Bob and Fran have worked hard to give their four children the opportunities they never had. Now, with the kids ready to make lives of their own, it's time to sit back and smell the roses. But the change of the seasons reveals some shattering truths, leaving us asking whether it's possible to love too much.
Things I Know To Be True is Andrew Bovell's complex and intense portrait of the mechanics of a family - and a marriage - through the eyes of four siblings struggling to define themselves beyond their parents' love and expectations.
Originally co-produced with physical theatre company Frantic Assembly, this contemporary piece is a touching, visceral and bold visual feast for the audience.
This play will be staged at The Spring Arts and Heritage Centre (formerly Havant Arts Centre), East Street Havant - Bench Theatre's home since 1977.
|Producers||David and Jacquie Penrose|
|Stage Manager||Jessi Wilson|
|Assistant Stage Managers||Ollie McKeown and Tasmin Halford|
|Physical Theatre Advisor||Jessi Wilson|
|Lighting Design||Roger Niven|
|Sound Design||Howard Alston|
|Lighting Operation||Roger Niven|
|Sound Operation||Howard Alston|
|Original Music||Archie McKeown|
|Set Design||Angie McKeown|
|Flyer Design||Archie McKeown|
|Programme Editor||Derek Callam|
"Things I Know To Be True" moved me profoundly when I first experienced it in 2016. I use the word 'experience' as this was a raw, visceral and often messy depiction of a family; a deep, unflinching dive into the lives of Fran, Bob, Pip, Mark, Ben, Rosie and Mia. The Price family are not perfect, their flaws and struggles over the course of the seasons bear testimony to this.
The production's heady mix of visual, physical and emotional charge combine beautifully with Bovell's lyrical and often poetic script to provide maximum impact. The collaboration with Frantic Assembly in the production ensured maximum emotional impact and truth.
Rehearsing with this cast and crew has required a real intimacy and group ownership and responsibility in bringing the characters and their complex relationships to life. We have shared laughter, tears and moments of realisation. As we questioned many of the things we thought we knew to be true…
For my sister Kerry x
Angie last appeared on the Bench stage as "Di" in "Di, Viv and Rose" in February 2020. Angie's debut performance for Bench was in "Sive" (Feb 2017). She has also appeared in "Twelfth Night", "Mark My Words", "Hedda Gabler", "Supernova 8" and "A Bunch of Amateurs". Angie was our Stage Manager for "Pride".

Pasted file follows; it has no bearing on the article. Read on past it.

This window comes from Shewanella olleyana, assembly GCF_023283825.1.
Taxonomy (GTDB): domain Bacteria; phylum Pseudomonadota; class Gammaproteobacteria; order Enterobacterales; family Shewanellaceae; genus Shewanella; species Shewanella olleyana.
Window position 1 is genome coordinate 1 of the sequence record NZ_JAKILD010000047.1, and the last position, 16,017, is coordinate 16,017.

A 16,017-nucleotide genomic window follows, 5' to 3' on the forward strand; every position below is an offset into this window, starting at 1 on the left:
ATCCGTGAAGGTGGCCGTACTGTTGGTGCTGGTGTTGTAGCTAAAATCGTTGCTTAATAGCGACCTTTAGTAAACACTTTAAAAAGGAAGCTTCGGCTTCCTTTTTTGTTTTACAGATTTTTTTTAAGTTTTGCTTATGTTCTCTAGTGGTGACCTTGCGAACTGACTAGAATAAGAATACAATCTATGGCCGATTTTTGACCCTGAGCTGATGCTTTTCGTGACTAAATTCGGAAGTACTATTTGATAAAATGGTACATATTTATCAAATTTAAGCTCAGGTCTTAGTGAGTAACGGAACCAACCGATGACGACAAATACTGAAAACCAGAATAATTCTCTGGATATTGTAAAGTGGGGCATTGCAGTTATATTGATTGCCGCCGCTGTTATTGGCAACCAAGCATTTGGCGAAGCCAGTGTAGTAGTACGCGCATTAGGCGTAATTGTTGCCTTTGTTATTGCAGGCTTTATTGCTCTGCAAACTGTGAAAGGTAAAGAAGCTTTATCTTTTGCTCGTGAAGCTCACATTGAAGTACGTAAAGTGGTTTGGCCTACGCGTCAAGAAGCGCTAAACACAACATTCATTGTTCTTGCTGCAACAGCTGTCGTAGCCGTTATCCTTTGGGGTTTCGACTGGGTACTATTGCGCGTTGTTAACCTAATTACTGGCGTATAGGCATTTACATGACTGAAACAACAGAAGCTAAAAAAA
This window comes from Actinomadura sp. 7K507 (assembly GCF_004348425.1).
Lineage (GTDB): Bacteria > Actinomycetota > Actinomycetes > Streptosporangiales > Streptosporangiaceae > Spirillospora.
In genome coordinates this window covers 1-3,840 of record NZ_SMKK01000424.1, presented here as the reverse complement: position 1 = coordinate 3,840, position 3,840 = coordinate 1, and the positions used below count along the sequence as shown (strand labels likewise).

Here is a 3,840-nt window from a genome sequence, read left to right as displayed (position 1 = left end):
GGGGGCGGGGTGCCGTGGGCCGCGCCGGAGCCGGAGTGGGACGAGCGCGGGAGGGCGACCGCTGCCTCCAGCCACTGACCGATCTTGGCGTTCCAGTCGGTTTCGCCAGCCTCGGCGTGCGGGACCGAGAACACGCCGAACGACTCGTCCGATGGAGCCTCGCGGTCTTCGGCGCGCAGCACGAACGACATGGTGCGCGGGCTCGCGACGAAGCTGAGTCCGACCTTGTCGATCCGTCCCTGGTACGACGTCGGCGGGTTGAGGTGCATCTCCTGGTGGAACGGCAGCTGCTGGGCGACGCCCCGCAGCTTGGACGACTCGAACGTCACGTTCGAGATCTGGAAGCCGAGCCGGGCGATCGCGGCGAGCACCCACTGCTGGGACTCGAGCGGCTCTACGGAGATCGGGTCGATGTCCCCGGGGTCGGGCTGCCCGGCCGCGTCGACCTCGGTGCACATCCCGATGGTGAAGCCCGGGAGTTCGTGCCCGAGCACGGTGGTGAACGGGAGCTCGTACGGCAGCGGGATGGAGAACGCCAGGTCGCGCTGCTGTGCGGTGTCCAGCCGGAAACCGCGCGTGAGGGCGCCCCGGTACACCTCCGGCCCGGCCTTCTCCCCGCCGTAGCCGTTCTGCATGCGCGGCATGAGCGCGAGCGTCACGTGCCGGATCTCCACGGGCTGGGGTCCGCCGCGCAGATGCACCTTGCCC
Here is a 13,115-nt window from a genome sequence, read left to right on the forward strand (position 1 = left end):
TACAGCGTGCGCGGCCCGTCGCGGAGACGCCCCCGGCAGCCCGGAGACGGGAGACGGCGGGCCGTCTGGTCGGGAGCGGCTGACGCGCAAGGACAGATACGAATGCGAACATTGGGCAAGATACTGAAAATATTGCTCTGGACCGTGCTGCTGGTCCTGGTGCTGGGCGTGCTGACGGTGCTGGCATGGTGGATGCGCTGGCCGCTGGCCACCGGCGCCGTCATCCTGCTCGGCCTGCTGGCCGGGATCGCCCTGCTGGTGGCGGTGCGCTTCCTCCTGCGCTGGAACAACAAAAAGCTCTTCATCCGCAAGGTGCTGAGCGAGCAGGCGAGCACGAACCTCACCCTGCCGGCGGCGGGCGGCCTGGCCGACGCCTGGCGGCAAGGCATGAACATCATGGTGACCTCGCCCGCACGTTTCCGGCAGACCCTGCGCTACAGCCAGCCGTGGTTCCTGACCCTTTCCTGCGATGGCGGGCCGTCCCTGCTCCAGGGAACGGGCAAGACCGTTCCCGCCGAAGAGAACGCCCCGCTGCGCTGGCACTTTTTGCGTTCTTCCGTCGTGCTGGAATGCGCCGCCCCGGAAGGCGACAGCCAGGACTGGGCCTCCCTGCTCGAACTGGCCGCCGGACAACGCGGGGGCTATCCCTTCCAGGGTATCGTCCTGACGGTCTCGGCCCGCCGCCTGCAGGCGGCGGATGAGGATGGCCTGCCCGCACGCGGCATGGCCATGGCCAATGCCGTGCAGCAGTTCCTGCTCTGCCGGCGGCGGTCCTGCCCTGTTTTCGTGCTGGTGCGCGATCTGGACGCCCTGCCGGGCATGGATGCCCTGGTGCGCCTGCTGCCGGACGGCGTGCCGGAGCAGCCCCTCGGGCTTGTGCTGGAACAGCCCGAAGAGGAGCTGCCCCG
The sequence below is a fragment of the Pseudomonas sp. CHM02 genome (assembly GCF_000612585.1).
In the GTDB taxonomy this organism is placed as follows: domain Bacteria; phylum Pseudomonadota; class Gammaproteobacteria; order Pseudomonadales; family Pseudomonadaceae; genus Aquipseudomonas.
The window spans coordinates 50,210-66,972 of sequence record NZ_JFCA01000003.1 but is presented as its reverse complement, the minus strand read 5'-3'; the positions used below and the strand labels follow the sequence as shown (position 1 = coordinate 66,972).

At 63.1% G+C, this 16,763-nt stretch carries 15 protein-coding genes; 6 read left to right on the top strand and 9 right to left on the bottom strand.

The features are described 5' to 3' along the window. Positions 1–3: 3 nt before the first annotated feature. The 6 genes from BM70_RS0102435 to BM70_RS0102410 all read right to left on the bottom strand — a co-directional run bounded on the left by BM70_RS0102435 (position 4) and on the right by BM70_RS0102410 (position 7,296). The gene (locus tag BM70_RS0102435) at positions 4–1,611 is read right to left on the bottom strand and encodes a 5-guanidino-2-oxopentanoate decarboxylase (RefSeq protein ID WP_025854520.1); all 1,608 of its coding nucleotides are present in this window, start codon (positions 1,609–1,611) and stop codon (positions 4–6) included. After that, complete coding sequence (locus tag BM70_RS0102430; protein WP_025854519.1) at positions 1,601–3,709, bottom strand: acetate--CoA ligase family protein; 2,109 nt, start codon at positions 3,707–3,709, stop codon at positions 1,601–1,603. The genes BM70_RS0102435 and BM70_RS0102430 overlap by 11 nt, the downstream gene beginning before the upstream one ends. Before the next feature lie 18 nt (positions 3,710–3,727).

"Things I Know To Be True" is Angie's directorial debut for Bench Theatre.
I love seeing a show for the first time; no foreknowledge, no expectations, no preset ideas. One comes to it fresh with an open heart and an open mind.
The show itself certainly has an open heart; no gripes from me on that front. As a piece of theatre, however, it expects a lot – too much, indeed - from its audience, principally in the form of credulity. We are presented with a family – parents and four kids – who demonstrate between them just about every conceivable familial situation that Life could ever throw at you. For that reason, I must confess, I felt patronized by the piece itself and can't say I actually liked the play.
But note that. I didn't like the play. The performance, however, is a different matter altogether.
First-time director Angie McKeown has, with the help of six able performers, created something very fine indeed. As parents Bob and Fran, David Penrose and Laura Sheppard are exemplary. Their relationship is beautifully drawn and the subtle highlights the actors add to McKeown's direction are a joy to behold. It's not the perfect relationship; it verges, however, on being the perfect portrayal of such.
As the four children, each experiencing a different hiccup in their lives, Jeff Bone, Alex Eels, Aaron Holdaway and Katie Watson give honest, straightforward, ungarnished performances. All four are firing on all cylinders and – having seen them all work before – think they're all giving of their very best here.
However, the performance that stands out is that from Holdaway. Known, principally, for his comedy work, he gives here a sympathetic, understanding performance of a man facing a situation in his life that few of us ever will – and he plays it beautifully.
You may, like me, find the play unlikeable but I suspect that, also like me, you will find the performance sublime.